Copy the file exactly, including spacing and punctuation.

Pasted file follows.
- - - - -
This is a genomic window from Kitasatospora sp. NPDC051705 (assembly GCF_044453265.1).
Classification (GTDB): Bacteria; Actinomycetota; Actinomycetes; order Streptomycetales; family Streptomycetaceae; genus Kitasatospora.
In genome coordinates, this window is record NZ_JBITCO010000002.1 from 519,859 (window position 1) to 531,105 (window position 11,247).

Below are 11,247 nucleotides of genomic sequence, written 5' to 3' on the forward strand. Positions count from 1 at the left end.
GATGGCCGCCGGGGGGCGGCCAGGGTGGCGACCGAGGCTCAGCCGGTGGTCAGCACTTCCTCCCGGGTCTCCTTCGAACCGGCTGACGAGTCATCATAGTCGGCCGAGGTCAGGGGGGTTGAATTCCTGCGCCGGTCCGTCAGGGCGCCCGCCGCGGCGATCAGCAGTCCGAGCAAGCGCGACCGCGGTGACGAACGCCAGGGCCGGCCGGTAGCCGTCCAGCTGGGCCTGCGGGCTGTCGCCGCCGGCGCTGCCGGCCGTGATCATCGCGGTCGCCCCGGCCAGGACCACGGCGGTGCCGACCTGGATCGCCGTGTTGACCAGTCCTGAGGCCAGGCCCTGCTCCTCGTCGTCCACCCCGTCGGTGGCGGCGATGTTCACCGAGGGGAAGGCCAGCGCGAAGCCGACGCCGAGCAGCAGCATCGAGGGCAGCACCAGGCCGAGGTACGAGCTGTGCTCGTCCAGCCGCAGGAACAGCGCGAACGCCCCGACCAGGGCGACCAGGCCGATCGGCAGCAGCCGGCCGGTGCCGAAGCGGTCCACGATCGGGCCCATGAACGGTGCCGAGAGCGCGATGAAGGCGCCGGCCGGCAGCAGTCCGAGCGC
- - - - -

This is a genomic window from Kitasatospora sp. NPDC051705 (assembly GCF_044453265.1).
Classification (GTDB): Bacteria; Actinomycetota; Actinomycetes; order Streptomycetales; family Streptomycetaceae; genus Kitasatospora.
In genome coordinates, this window is record NZ_JBITCO010000002.1 from 519,859 (window position 1) to 531,105 (window position 11,247).

Below are 11,247 nucleotides of genomic sequence, written 5' to 3' on the forward strand. Positions count from 1 at the left end.
GATGGCCGCCGGGGGGCGGCCAGGGTGGCGACCGAGGCTCAGCCGGTGGTCAGCACTTCCTCCCGGGTCTCCTTCGAACCGGCTGACGAGTCATCATAGTCGGCCGAGGTCAGGGGGGTTGAATTCCTGCGCCGGTCCGTCAGGGCGCCCGCCGCGGCGATCAGCAGTCCGAGCAAGCGCGACCGCGGTGACGAACGCCAGGGCCGGCCGGTAGCCGTCCAGCTGGGCCTGCGGGCTGTCGCCGCCGGCGCTGCCGGCCGTGATCATCGCGGTCGCCCCGGCCAGGACCACGGCGGTGCCGACCTGGATCGCCGTGTTGACCAGTCCTGAGGCCAGGCCCTGCTCCTCGTCGTCCACCCCGTCGGTGGCGGCGATGTTCACCGAGGGGAAGGCCAGCGCGAAGCCGACGCCGAGCAGCAGCATCGAGGGCAGCACCAGGCCGAGGTACGAGCTGTGCTCGTCCAGCCGCAGGAACAGCGCGAACGCCCCGACCAGGGCGACCAGGCCGATCGGCAGCAGCCGGCCGGTGCCGAAGCGGTCCACGATCGGGCCCATGAACGGTGCCGAGAGCGCGATGAAGGCGCCGGCCGGCAGCAGTCCGAGCGC